Tom Bergeson, of East Lansing, born Thomas Mulvey Bergeson, on March 24, 1925, in Fond du Lac, Wisconsin. Died February 2, 2013, in Evanston, Illinois. He was 87 years old. The son of Agnes Mulvey and Donald Bergeson, Tom's young parents divorced soon after he was born and were not able to care for their child. Placed in an orphanage (at age two) run by Catholic nuns, Tom was taken out after several years and raised by his paternal grandparents - Ann Cunningham Bergeson and Donald Bergeson, Sr. - in Fargo, North Dakota. He frequently spent summers at his uncle's farm in Moorhead, Minnesota. Tom was valedictorian of his high...
Tom Bergeson, of East Lansing, born Thomas Mulvey Bergeson, on March 24, 1925, in Fond du Lac, Wisconsin. Died February 2, 2013, in Evanston, Illinois. He was 87 years old.
The son of Agnes Mulvey and Donald Bergeson, Tom's young parents divorced soon after he was born and were not able to care for their child. Placed in an orphanage (at age two) run by Catholic nuns, Tom was taken out after several years and raised by his paternal grandparents - Ann Cunningham Bergeson and Donald Bergeson, Sr. - in Fargo, North Dakota. He frequently spent summers at his uncle's farm in Moorhead, Minnesota. Tom was valedictorian of his high school class at Sacred Heart Academy and received a full scholarship to St. John's University in Collegeville, Minnesota. However, in February of his senior year in 1943, Tom took the bus to Minneapolis and enlisted in the Army Air Corps. He reported for basic training in the summer of 1943 and trained as a flight engineer, tail gunner, and mechanic on the B 43 "Liberator" airplane. Stationed at various times in the southern states, he was posted to Willow Run and then Selfridge Field, both outside Detroit. World War II ended just as he received orders for the European theatre. In 1945, at a USO ball in downtown Detroit, Tom met Therese Catherine Lynett who was serving as a USO hostess.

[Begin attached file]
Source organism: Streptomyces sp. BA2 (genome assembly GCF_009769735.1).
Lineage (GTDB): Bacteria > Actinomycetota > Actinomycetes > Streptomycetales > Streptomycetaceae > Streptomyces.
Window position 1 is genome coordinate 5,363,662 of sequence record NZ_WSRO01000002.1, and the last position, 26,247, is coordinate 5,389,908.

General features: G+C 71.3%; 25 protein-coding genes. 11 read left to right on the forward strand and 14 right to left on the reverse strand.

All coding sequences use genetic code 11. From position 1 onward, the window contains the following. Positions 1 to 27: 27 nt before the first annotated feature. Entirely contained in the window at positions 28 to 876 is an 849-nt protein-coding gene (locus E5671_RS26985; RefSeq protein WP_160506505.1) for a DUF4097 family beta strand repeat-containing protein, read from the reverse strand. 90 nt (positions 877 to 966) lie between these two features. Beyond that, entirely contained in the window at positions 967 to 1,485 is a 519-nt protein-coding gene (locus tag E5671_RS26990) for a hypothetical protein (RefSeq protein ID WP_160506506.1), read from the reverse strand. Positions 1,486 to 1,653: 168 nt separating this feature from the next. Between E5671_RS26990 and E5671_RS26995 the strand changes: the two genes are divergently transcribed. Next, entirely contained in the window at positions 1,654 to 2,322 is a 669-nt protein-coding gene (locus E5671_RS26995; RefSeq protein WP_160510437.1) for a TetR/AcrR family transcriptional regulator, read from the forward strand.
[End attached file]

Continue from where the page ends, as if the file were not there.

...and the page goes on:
After taking classes at the University of Michigan, Syracuse University, and the University of Detroit, Tom attained a bachelor's degree in business administration. After his separation from the service in 1946, he decided to stay in Detroit and continued to court Therese.
On October 1, 1949, Tom and Therese were married at St. Theresa Parish in Detroit. They have five children: Ann Marie Gaybrick (Robert) of Washington, D.C.; Patricia Therese of Chicago; Lynn Louise (Ingrid Hansen) of Chevy Chase, Maryland; Daniel Joseph (Diana) of Portola Valley, California; and Mary Alice Meller of Wilmette, Illinois.
Early in his career, Tom worked at various times for the Ford Motor Corporation, the Equitable Life Assurance Society, and independently in the insurance and mortgage field. He became president of the Fraser (Michigan) School Board, and served with his wife on the Archdiocese of Detroit Human Relations Commission. In 1966, he became the first Pensions and Benefits Director for the Michigan Catholic Conference in Lansing. He developed prototype health, welfare, and pension plans for lay employees of the Catholic Church, who previously had no such benefits. His plans became models that later were implemented nationwide. He also oversaw the investment of pension funds for the plans.